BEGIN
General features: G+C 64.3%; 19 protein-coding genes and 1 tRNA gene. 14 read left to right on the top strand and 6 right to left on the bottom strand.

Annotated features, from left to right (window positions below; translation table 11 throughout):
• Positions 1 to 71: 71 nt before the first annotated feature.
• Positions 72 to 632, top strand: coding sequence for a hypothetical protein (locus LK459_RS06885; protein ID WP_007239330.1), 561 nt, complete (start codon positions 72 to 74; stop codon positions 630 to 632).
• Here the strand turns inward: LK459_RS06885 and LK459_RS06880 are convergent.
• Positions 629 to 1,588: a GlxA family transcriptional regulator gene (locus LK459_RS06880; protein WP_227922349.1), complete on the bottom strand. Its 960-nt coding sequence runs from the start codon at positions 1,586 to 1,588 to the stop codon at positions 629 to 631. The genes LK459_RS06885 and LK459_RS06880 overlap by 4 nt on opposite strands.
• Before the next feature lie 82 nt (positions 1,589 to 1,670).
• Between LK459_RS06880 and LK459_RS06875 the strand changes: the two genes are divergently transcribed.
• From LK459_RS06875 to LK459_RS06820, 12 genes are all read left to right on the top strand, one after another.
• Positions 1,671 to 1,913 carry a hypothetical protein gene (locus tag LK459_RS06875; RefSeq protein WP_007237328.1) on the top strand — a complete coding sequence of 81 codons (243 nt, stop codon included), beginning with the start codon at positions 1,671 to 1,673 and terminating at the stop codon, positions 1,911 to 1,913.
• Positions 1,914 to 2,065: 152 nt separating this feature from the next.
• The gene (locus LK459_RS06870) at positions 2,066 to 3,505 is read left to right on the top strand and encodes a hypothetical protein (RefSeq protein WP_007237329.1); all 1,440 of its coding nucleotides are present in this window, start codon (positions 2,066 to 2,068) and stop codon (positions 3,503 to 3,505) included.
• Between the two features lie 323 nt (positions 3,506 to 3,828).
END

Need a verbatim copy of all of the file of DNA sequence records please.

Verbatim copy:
General features: G+C 64.3%; 19 protein-coding genes and 1 tRNA gene. 14 read left to right on the top strand and 6 right to left on the bottom strand.

Annotated features, from left to right (window positions below; translation table 11 throughout):
• Positions 1 to 71: 71 nt before the first annotated feature.
• Positions 72 to 632, top strand: coding sequence for a hypothetical protein (locus LK459_RS06885; protein ID WP_007239330.1), 561 nt, complete (start codon positions 72 to 74; stop codon positions 630 to 632).
• Here the strand turns inward: LK459_RS06885 and LK459_RS06880 are convergent.
• Positions 629 to 1,588: a GlxA family transcriptional regulator gene (locus LK459_RS06880; protein WP_227922349.1), complete on the bottom strand. Its 960-nt coding sequence runs from the start codon at positions 1,586 to 1,588 to the stop codon at positions 629 to 631. The genes LK459_RS06885 and LK459_RS06880 overlap by 4 nt on opposite strands.
• Before the next feature lie 82 nt (positions 1,589 to 1,670).
• Between LK459_RS06880 and LK459_RS06875 the strand changes: the two genes are divergently transcribed.
• From LK459_RS06875 to LK459_RS06820, 12 genes are all read left to right on the top strand, one after another.
• Positions 1,671 to 1,913 carry a hypothetical protein gene (locus tag LK459_RS06875; RefSeq protein WP_007237328.1) on the top strand — a complete coding sequence of 81 codons (243 nt, stop codon included), beginning with the start codon at positions 1,671 to 1,673 and terminating at the stop codon, positions 1,911 to 1,913.
• Positions 1,914 to 2,065: 152 nt separating this feature from the next.
• The gene (locus LK459_RS06870) at positions 2,066 to 3,505 is read left to right on the top strand and encodes a hypothetical protein (RefSeq protein WP_007237329.1); all 1,440 of its coding nucleotides are present in this window, start codon (positions 2,066 to 2,068) and stop codon (positions 3,503 to 3,505) included.
• Between the two features lie 323 nt (positions 3,506 to 3,828).